Category Archives: Palestinian culture

Henna/mehendi tattoos

Standard

Henna is a flowering plant used since antiquity to dye skin, hair, fingernails, leather and wool. The name is also used for dye preparations derived from the plant, and for the art of temporary tattooing based on those dyes.

Henna powder

For skin dyeing, a paste of ground henna (either prepared from a dried powder or from fresh ground leaves) is placed in contact with the skin from a few hours to overnight. Henna stains can last a few days to a month depending on the quality of the paste, individual skin type, and how long the paste is allowed to stay on the skin.

Henna kit

The Night of the Henna was celebrated by most groups in the areas where henna grew naturally: Jews, Muslims, Hindus, Christians and Zoroastrians, among others, all celebrated marriages by adorning the bride, and often the groom, with henna. It was also used for celebrations as birthdays, circumcision or religious one such as: Eid, Diwali or others. When there was joy, there was henna.

Henna was regarded as having “Barakah”  blessings, and was applied for luck as well as joy and beauty. Brides typically had the most henna, and the most complex patterns, to support their greatest joy, and wishes for luck. The fashion of  “Bridal Mehendi-Henna tattooing”  in Pakistan, Northern Libya and in North Indian Diasporas is currently growing in complexity and elaboration, with new innovations in glitter, gilding, and fine-line work.

Bridal henna designs

Henna patterns

Palestinian culture: The THOB

Standard

Nowadays what Palestinian women wear is determined by their religious believes, though it wasn’t always like this.Women in Palestine used to wear a Thob; a full length flare dress, that is loosely-fitted to allow a lot of movement.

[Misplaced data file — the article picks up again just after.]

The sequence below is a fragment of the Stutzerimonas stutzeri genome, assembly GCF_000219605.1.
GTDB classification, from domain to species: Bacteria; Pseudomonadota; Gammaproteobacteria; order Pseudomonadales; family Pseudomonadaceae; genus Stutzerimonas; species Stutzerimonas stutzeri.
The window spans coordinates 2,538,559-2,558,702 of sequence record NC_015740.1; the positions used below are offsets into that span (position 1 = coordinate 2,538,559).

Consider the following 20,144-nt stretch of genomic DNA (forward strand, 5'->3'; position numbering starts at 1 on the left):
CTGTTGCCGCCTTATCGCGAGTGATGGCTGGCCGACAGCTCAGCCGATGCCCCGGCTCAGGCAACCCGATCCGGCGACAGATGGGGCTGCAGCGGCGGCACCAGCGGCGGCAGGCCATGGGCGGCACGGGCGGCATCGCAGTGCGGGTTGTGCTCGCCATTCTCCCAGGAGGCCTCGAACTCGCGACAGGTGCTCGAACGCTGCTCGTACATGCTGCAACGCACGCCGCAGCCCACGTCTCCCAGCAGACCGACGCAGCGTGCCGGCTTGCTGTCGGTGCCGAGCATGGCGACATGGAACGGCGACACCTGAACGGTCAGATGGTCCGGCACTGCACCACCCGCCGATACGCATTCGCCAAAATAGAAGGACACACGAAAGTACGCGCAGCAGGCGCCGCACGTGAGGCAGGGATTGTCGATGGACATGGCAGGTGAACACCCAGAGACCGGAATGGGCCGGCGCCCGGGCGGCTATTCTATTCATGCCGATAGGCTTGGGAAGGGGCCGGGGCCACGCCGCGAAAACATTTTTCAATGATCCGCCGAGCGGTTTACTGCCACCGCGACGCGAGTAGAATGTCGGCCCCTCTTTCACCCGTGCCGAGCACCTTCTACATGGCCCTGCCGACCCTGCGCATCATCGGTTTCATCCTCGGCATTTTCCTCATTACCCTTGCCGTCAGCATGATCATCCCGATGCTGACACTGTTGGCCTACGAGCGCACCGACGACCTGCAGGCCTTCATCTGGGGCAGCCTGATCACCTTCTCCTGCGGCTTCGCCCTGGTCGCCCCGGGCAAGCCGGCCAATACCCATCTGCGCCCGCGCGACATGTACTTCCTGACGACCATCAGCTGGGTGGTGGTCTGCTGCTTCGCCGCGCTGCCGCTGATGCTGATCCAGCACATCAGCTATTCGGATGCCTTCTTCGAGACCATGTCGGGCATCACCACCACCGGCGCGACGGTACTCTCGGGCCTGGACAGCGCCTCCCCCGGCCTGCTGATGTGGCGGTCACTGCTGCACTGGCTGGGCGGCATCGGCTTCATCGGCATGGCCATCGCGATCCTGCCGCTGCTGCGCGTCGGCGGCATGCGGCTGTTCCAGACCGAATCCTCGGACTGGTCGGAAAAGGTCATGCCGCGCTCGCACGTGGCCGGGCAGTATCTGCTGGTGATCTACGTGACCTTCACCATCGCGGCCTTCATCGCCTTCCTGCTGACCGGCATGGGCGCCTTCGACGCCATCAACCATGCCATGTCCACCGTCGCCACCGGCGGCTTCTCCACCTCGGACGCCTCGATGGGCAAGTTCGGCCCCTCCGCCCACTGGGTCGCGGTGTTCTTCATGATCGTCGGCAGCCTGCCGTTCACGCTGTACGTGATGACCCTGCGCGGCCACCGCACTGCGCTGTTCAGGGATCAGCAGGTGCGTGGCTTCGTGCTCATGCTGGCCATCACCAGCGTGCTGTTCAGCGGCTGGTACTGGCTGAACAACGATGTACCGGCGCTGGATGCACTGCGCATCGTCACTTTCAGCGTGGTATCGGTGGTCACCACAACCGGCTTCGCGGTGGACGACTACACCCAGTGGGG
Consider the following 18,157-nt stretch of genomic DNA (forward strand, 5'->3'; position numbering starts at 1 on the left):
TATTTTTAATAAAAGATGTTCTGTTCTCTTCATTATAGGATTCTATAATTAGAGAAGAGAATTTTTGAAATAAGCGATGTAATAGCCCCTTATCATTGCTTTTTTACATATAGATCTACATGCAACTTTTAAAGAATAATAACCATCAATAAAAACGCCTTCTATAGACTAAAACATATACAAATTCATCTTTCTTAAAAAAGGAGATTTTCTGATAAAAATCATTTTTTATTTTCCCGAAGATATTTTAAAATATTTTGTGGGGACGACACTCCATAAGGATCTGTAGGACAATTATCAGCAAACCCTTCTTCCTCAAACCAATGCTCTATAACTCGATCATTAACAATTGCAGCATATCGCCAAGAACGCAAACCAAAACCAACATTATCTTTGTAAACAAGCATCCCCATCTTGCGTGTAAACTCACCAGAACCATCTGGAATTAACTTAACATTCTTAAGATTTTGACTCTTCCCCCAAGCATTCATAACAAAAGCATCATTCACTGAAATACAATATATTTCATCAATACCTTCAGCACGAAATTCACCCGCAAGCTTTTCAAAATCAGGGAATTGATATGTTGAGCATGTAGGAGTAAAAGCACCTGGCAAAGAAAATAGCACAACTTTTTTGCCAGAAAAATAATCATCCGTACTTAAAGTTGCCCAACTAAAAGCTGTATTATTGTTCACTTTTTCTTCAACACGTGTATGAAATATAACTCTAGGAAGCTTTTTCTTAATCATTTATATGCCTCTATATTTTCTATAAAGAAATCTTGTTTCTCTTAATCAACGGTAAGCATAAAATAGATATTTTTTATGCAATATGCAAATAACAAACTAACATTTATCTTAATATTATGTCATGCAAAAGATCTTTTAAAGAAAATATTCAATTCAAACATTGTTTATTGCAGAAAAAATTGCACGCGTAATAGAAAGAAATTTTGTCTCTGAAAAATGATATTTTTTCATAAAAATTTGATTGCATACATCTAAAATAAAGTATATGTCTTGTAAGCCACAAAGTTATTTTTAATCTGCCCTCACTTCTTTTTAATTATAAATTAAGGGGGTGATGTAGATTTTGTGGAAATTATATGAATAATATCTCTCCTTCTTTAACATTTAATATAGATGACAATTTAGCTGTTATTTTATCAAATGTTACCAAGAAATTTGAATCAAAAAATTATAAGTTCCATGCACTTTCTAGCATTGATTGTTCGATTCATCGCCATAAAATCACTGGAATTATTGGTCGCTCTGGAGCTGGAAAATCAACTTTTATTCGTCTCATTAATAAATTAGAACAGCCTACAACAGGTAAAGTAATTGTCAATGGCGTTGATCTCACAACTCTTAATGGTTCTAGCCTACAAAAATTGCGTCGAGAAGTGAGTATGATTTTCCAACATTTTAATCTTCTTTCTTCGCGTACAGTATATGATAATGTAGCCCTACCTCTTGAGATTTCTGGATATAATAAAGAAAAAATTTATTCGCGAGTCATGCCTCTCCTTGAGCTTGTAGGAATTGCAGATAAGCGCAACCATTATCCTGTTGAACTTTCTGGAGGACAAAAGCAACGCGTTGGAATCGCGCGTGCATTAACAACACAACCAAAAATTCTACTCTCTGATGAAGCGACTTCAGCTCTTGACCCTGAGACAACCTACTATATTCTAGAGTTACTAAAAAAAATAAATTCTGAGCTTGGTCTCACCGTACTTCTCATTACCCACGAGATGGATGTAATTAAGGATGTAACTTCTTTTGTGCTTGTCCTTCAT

Until the 1940s, traditional Palestinian costumes reflected a woman’s economic status, whether married or single, and the town or district of origin as well. A knowledgeable observer could collect such information from the fabric, colors, cut, and embroidery motives in a given woman’s apparel.

Approximately 100 years ago, Palestinian women from Jerusalem, Bethlehem, Jaffa, El Khalil (Hebron), Ramallah, Majdal and Gaza as well as the nomadic Bedouin of the southern desert region developed their own embroidery designs borrowing from architectural motifs, local plants, and spiritual symbols. The style of embroidered panels, types of fabrics, set them apart from one another to such a degree that their region of origin could be identified from a distance.

Thob from Bethlehem

Thob from Hebron

Thob from Ramallah

Embroidery was used on everyday dresses as well as wedding and special occasions dresses. Women were as distinctive working in the fields as they were visiting their husband’s family. These dresses were part of their identity. Work done by their own hands demonstrated their skill and imagination

Headdresses indicated whether women were married or unmarried. An unmarried woman would have very few coins, if any, on her headdress, whereas a married woman would display and carry her wealth on her head.

War in the Middle East has destroyed the unity of many cultures, especially the Palestinians. Palestinian women refugees have formed embroidery cooperatives in other countries as a mean of supporting themselves and their families. Using traditional patterns, these modern embroiderers produce contemporary items carrying ancient symbols of identity and pride to Palestinians expats.